Welcome To Humanity

1 Corinthians 12.12-14

For just as the body is one and has many members, and all the members of the body, though many, are one body, so it is with Christ. For in the one Spirit we were all baptized into one body – Jews or Greeks, slaves or free – and we were all made to drink of one Spirit. Indeed, the body does not consist of one member but of many.

1 Thessalonians 5.11

Therefore encourage one another and build up each other, as indeed you are doing. 

Dear Finley,

I have a confession to make. I have a long standing habit of writing homiletical epistles on the occasion of one’s baptism – it’s a way of cutting across time such that, one day, you can look back and find out why you were baptized. You will have no memory of this but, your life will be decisively different because of it.

And yet, before God and family, I must confess that the idea is not original to me. I stole it from one of your other uncles: Jason

He knows that the proclamation of the Word is essential to the sacrament that is your baptism, because, as Barth put it, “Preachers dare to talk about God.”

Otherwise, there’s a temptation to make your baptism all about you. When, in fact, it’s actually all about the One in whose life and death you are being baptized. 

Your uncle taught that to me.

I wonder what your life will be like, having two of the smartest pastors ever called by God as some of your uncles. Perhaps it will be a gift and a curse, for you are doomed to hear the same things over and over again.

At the very least, you’re likely to hear a lot about Karl Barth, Stanley Hauerwas, and Jesus.

And yet, repetition is all anyone can ever hope for.

I pray you never tire of hearing, “I love you.”

Similarly, I hope you rejoice in being told to remember your baptism and be thankful. Of course, you won’t remember any of this, but the ripples of it will impact every part of your life.

Finley, today you become a human. I know that is a strange thing to say. You might expect to hear that today you become a Christian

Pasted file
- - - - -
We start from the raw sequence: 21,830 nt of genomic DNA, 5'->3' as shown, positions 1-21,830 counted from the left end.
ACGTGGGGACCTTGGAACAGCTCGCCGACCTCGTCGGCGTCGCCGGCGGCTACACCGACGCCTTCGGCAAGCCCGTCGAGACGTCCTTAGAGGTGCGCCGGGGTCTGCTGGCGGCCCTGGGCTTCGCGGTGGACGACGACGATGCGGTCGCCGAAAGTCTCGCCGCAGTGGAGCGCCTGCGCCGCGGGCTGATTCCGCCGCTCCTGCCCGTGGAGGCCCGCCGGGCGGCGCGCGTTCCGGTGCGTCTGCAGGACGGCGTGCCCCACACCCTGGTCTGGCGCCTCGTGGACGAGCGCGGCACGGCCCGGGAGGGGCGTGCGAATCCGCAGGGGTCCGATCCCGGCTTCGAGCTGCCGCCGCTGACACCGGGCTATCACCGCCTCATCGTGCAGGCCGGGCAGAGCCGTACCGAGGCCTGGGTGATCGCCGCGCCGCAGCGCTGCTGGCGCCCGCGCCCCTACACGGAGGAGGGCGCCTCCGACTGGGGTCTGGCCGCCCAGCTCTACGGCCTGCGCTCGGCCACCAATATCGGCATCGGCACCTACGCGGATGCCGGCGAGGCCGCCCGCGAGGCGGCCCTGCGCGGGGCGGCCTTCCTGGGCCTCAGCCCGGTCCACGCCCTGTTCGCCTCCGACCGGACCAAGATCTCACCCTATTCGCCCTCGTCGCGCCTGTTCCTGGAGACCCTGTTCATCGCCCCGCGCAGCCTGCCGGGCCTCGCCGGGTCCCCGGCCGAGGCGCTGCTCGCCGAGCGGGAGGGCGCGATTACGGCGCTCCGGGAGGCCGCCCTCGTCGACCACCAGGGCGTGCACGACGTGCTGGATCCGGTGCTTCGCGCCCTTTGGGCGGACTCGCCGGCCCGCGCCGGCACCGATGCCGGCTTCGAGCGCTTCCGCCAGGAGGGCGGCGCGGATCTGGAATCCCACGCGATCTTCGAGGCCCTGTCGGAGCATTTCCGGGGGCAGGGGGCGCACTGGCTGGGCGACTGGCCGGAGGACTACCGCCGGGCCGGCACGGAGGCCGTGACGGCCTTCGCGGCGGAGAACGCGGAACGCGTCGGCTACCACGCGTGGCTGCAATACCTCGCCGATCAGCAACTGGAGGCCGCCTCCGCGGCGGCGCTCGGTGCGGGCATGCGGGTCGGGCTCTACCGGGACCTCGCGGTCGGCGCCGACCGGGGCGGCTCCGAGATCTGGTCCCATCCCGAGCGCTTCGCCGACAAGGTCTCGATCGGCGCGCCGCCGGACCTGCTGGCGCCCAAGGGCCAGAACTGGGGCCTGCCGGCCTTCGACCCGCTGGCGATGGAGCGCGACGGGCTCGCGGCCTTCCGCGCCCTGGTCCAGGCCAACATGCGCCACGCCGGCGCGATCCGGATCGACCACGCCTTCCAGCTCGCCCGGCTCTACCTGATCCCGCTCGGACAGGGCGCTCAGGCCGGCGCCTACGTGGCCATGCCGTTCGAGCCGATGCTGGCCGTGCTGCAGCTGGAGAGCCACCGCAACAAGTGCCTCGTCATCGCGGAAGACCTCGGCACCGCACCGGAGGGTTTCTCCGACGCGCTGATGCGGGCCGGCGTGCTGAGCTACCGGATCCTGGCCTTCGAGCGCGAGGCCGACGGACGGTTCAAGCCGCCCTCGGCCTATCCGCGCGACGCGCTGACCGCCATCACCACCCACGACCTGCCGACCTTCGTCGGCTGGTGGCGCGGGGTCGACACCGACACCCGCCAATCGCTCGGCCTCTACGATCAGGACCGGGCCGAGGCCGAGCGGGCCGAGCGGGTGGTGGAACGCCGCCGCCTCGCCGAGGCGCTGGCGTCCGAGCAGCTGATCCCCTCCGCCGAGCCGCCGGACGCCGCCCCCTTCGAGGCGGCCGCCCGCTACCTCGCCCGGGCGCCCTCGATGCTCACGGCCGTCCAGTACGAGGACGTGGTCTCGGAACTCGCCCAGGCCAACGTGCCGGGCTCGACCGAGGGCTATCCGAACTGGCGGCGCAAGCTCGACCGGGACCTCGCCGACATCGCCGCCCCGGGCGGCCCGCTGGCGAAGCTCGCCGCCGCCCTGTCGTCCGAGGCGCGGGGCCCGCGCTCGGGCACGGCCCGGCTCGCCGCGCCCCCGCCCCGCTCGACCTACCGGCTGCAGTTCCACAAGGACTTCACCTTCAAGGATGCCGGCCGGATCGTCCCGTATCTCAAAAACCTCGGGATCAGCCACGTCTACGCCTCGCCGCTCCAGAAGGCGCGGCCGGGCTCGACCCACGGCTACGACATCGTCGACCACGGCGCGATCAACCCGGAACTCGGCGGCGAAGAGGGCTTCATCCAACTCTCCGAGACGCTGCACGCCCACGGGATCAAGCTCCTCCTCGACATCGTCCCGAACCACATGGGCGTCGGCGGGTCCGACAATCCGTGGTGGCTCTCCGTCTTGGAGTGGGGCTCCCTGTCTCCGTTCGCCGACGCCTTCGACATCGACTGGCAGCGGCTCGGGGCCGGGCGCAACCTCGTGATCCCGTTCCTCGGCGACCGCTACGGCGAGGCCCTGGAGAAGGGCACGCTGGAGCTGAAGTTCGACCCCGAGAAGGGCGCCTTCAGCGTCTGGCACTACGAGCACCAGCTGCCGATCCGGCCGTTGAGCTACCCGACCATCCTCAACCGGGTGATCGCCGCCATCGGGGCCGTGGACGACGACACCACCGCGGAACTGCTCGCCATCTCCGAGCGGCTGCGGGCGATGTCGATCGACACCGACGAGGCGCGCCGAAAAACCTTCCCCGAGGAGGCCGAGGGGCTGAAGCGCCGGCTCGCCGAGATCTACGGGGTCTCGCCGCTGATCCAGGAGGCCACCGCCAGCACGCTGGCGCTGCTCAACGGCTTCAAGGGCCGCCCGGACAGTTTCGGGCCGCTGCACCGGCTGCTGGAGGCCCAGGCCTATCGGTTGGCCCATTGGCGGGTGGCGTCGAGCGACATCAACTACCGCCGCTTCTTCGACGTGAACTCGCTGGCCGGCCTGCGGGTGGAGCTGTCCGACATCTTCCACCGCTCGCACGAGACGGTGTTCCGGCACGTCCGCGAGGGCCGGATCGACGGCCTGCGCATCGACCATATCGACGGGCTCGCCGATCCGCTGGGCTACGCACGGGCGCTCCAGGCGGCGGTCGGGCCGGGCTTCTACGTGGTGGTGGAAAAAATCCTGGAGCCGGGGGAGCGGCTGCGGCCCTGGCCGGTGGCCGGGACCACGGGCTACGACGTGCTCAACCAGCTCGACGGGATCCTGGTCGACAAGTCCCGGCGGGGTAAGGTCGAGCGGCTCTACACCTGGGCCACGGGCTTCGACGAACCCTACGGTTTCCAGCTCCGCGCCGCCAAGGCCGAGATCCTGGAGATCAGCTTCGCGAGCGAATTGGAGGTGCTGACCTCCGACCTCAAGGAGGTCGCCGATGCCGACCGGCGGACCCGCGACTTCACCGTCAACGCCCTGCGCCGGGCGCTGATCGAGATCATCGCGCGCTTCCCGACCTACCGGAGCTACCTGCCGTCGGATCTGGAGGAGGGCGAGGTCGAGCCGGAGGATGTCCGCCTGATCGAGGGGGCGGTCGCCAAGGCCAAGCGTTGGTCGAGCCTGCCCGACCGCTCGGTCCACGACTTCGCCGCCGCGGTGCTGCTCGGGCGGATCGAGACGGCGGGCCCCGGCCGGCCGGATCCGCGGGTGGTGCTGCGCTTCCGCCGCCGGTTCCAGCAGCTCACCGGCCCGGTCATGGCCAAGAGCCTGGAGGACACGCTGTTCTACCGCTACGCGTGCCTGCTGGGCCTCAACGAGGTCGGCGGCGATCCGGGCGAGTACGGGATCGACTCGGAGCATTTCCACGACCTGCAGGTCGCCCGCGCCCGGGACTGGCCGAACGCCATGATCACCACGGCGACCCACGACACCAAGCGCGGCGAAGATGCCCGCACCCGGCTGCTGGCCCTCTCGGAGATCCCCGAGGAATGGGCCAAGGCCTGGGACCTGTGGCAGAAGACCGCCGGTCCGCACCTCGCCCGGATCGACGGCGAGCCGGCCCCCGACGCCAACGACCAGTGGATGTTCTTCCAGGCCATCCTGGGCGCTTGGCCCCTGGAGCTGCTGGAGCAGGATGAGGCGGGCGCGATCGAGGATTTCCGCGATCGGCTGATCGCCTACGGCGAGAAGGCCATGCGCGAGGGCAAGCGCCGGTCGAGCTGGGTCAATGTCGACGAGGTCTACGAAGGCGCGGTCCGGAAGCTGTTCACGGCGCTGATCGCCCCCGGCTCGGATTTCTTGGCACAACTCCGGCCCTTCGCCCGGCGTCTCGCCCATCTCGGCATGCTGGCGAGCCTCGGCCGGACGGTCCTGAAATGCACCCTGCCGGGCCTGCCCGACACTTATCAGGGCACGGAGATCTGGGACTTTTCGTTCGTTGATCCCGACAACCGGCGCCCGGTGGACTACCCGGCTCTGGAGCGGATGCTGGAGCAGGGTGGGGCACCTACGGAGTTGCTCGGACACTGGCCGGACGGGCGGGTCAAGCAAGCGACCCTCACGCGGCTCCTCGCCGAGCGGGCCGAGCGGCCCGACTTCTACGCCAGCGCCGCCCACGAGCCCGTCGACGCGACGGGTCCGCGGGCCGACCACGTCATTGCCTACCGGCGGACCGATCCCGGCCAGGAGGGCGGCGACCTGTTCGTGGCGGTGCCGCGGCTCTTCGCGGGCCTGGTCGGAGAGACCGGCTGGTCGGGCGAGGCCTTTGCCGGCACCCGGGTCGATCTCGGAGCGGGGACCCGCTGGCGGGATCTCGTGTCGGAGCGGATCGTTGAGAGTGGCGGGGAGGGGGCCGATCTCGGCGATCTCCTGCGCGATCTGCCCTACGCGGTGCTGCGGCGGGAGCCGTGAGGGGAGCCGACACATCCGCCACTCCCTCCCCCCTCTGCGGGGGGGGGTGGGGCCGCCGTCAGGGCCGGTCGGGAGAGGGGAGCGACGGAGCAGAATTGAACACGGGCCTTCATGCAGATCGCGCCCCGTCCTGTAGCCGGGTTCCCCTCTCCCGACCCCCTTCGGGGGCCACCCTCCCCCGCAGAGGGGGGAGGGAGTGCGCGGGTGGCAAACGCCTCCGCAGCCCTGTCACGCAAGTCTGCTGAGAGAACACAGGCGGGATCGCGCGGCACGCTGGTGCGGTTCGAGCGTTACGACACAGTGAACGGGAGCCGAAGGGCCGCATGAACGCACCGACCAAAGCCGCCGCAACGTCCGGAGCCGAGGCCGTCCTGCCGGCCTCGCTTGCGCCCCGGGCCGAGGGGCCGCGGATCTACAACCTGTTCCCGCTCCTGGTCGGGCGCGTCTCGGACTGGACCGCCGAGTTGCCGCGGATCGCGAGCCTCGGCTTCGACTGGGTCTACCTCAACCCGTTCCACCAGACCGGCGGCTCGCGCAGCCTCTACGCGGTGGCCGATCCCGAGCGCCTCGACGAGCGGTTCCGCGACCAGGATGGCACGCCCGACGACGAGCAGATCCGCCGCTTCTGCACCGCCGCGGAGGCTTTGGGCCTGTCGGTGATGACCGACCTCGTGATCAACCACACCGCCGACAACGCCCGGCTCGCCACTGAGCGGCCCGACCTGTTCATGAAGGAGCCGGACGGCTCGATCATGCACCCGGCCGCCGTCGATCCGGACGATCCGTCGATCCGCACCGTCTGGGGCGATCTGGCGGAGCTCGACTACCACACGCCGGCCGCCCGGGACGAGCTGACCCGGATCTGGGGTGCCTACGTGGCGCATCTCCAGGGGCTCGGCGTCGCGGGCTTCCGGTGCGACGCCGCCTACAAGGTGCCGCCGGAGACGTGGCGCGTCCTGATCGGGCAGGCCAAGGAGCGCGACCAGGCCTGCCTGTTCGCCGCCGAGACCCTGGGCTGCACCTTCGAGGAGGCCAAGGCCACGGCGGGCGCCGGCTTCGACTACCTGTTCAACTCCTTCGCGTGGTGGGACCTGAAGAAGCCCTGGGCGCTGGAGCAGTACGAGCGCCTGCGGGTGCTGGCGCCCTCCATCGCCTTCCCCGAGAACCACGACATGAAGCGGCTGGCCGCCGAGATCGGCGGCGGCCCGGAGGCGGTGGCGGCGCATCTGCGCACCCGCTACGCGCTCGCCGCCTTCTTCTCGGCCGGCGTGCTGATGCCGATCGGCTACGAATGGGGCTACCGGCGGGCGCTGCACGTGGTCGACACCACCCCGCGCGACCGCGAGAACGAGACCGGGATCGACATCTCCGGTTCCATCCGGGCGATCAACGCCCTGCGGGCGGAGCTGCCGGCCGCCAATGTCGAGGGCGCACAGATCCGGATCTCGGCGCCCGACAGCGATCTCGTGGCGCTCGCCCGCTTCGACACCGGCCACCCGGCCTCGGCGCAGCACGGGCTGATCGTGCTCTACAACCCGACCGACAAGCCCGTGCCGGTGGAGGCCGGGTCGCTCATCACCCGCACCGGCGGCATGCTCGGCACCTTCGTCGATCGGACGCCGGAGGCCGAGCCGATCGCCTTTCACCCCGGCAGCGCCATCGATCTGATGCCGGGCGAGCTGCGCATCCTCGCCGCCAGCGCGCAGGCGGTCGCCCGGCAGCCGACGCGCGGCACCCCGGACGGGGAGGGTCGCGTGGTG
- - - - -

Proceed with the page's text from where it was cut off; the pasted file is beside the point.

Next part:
And yet, if Herbert McCabe is right, we can only be fully human as we are incorporated into the fullness of humanity named Jesus Christ. Jesus, McCabe argues, “was the first true human for whom to live was simply to love – for this is what human beings are for.”

Our lives are made up of various loves. Your father, for instance, loves tractors and chainsaws. Your mother loves ceramics and plants. One set of your grandparents sit around their phones everyday waiting to see you smile on FaceTime. The other set was so excited about your arrival into the world that they bought a house in Harrisonburg, just to be close to you.

And you have a whole set of aunts, uncles, and cousins who are obsessed with you.

On and on and on.

And the claim made in your baptism is that God loves you.

You will come to find that God’s love is both wonderful and awful. It’s why we sing of the hopes and fears of all the years being met in the person of Jesus Christ. It is wonderful and awful to be loved by God because God really know us, and loves us anyway.

To be human is to love, and to be loved in return.

Another thing you will hear over and over again throughout your life, is something your uncle and I get to declare every time people gather at the Lord’s table: “Christ died for us while we were yet sinners, and that proves God’s love toward us. In the name of Jesus Christ, you are forgiven.”

The baptism into which you are baptized sets you on a course of being surrounded and caught up in the adventure called church, in which you will be forgiven over and over again. 

Hence the first scripture passage your parents chose for this occasion: For just as the body is one and has many members, and all the members of the body, though many, are one body, so it is with Christ. For in the one Spirit we were all baptized into one body – Jews or Greeks, slaves or free – and we were all made to drink of one Spirit.